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Minseong Hong: The Song of Home

Movement 1 

Home has a song. 

The first time I heard it I was standing outside of Incheon International Airport. I was surrounded by people with faces that looked like mine, and the sound of a language that had only ever belonged to me, and to my right, Mom and Dad smiled, wider than I’d ever seen. 

In this sight, a melody was born. 

Movement 2 

That July in South Korea passed as a dream of sweltering heat and familiar faces and memories too happy to believe. When I woke up, I was on a plane, watching Seoul’s lights shrink beneath me. 

To my right, Mom stared out the window with tears streaming down her face. For a moment she turned and met my eyes. She quickly looked away, but I’ve never forgotten her face at that moment– like when she saw me she saw everything she would never have. 

I wept in darkness to a roaring engine and the crying of a baby three seats before me. Neither Mom nor I spoke the million words sinking between us. By the time we landed, our distance was a ravine, and we dangled on separate cliffs. 

Movement 3 

I live in a bubble that surrounds a little white house at the end of a street in suburban Ohio. Walk into this bubble, and you can smell freshly-made Kimchi, see Korean singing competitions playing from the television, and listen to debates about Korean politics around the dinner table.

I have spent my whole life with one foot inside of this bubble and one foot out. One day, I will look back, and find myself on the outside of it. 

I have these memories that haven’t happened yet. They take place when I am thirty, or forty, or fifty, graduated from college and with a job and far away from the bubble. 

Every year, on my birthday, I drive to the nearest Korean restaurant and order miyeokguk. Miyeokguk is a seaweed soup, and it’s Korean tradition to have on birthdays because mothers often eat it during pregnancy. When a waitress sets it on the table, I remember Mom telling me this. 

At the first taste, I cry, because it’s just close enough to how Mom made it, and yet just not the same. 

My second greatest fear is that one year, I will stop doing this.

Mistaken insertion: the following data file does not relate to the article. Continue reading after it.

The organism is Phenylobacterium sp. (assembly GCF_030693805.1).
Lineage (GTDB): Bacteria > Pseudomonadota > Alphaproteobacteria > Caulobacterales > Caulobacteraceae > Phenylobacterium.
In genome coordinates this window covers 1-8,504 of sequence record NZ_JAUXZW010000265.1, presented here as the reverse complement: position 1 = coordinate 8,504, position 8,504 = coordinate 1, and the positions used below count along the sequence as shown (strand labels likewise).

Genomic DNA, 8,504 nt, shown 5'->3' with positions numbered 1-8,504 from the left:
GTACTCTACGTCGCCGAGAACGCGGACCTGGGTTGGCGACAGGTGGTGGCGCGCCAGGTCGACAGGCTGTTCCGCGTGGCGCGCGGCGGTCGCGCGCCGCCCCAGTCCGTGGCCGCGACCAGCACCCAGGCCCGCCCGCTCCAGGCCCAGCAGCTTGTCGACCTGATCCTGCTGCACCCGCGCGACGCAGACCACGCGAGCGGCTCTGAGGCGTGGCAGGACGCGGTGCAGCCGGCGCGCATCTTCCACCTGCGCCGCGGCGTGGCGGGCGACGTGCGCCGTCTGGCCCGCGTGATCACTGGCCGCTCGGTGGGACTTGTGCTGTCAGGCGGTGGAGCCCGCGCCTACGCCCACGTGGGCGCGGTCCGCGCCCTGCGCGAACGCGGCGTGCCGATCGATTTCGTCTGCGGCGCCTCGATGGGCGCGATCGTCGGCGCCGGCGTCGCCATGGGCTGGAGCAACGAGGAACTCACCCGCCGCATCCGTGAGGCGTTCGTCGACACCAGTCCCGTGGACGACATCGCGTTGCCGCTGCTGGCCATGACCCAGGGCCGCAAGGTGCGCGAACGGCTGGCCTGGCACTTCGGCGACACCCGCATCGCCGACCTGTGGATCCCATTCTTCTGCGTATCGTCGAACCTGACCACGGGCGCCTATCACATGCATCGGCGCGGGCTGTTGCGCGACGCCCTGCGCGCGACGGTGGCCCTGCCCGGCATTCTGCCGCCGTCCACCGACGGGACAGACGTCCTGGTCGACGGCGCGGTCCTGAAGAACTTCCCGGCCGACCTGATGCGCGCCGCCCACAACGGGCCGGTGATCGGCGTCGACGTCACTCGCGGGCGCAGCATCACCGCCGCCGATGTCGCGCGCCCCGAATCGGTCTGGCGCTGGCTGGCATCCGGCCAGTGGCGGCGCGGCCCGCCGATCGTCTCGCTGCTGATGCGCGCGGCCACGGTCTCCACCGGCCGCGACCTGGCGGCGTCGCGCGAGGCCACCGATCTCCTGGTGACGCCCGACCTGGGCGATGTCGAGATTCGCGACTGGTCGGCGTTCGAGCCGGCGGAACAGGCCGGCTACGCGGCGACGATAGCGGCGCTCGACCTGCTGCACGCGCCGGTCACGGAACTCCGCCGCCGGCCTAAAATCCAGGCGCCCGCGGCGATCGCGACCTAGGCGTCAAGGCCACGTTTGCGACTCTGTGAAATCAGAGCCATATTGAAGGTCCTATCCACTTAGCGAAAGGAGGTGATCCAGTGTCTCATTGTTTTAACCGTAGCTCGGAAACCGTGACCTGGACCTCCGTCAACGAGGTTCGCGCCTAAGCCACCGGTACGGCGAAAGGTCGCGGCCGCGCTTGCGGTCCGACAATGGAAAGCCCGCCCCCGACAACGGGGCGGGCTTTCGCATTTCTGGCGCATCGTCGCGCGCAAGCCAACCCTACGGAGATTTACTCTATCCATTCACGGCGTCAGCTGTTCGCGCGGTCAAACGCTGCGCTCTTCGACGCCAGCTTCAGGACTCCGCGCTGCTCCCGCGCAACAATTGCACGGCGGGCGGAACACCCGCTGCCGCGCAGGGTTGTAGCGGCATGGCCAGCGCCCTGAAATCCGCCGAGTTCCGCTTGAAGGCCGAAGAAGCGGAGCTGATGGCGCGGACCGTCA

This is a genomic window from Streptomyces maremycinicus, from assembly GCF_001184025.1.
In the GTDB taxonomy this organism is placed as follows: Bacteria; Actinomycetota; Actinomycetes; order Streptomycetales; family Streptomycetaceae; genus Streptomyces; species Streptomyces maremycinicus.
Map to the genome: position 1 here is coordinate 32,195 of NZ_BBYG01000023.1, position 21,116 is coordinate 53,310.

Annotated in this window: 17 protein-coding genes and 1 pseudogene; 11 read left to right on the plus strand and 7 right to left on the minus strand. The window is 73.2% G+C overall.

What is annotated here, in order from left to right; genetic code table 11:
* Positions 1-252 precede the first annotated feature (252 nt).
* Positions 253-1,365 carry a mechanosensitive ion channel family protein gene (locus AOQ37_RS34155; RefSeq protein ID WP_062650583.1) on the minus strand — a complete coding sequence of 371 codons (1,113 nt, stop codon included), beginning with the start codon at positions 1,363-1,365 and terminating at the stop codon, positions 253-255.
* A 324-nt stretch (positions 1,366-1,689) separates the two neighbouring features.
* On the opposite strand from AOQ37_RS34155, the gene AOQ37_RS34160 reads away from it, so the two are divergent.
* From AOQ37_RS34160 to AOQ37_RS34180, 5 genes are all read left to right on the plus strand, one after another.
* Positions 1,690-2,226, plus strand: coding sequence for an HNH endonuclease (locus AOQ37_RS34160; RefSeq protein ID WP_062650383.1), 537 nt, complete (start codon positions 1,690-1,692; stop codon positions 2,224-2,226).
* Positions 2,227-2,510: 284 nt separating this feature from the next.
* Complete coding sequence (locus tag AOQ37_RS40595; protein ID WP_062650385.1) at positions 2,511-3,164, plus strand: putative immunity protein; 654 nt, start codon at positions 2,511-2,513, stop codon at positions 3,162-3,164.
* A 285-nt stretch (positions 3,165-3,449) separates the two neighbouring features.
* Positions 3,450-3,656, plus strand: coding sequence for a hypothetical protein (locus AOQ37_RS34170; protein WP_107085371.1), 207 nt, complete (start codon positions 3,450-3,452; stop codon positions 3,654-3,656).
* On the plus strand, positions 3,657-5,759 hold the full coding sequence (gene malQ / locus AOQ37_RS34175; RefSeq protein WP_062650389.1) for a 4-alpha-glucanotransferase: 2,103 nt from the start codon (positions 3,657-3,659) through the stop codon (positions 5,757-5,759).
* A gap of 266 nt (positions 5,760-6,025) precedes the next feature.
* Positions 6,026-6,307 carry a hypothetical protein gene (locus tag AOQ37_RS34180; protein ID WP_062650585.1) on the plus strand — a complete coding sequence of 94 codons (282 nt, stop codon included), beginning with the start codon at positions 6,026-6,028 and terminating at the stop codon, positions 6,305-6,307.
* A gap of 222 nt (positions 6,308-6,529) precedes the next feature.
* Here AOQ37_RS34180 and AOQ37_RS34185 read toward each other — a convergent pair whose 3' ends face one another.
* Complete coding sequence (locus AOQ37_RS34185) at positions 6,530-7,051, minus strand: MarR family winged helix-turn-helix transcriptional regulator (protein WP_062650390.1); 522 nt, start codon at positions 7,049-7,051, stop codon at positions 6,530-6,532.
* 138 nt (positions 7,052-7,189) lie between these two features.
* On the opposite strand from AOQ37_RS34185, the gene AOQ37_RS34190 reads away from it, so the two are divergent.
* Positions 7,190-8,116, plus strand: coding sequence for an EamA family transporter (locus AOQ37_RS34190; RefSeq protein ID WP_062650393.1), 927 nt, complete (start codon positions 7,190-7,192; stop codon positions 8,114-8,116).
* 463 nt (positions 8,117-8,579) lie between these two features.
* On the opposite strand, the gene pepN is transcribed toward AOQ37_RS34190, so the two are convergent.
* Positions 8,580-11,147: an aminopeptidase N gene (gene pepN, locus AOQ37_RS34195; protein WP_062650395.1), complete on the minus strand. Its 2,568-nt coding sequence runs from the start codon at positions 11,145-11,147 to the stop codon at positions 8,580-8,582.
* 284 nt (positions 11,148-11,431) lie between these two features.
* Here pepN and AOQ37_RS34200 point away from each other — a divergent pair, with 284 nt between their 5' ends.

Movement 4 

Dad arrived in America on Christmas Eve of 1999. He was twenty-four, a college student. He met Mom on a trip back to Korea and she joined him in 2005. They hadn’t been planning on staying, but that was what happened. 

I think a lot about their first moment on American soil. It must’ve felt like stepping onto the Moon for the first time. Now they have been on the Moon for twenty years, watching the Earth from a distance.

Do they regret everything?


Here is the thing I fear the most– the answer to that question. But I know I already know the answer. 

Movement 5 

I barely got out of my bed that first week back from Korea, too worn out by jet lag and a strange feeling of loneliness. Then Mom opened the door to my room one Monday afternoon. 

“I’m going grocery shopping,” she said. Her tone was warm, and I was surprised—we’d barely spoken since we’d been back. “Will you go?”

I considered it. 

“Sure,” I finally replied. And I got up. 

The nearest Korean Mart is thirty minutes away. It's a tiny place, nestled right between an empty lot and a video game store. But the moment Mom and I stepped inside, and the cashier greeted us in Korean, and I saw the packages on the shelves I could barely read but knew like the back of my hand– I felt as though I could breathe again. 

As Mom picked out the right package of bean sprouts, I wandered up and down the aisles. Every bag of candy and chips seemed to bring me back to my grandparents’ apartment, city lights, family reunions. And the memories didn’t hurt as much as they had before. 

When Mom had everything, we walked outside with hands full of bags. There was a light breeze and the sky was a clear blue. We got into the car and drove all the way home eating red bean popsicles, laughing when they stained our faces. And as we pulled up to the driveway of our house, I turned and I saw Mom’s smile. 

In the distance, I thought I could hear a familiar melody. 

That was when I realized The Song of Home would never leave us.

About the Author:

Minseong Hong is a young writer from the United States. In her free time, she enjoys reading, listening to music, and drawing.


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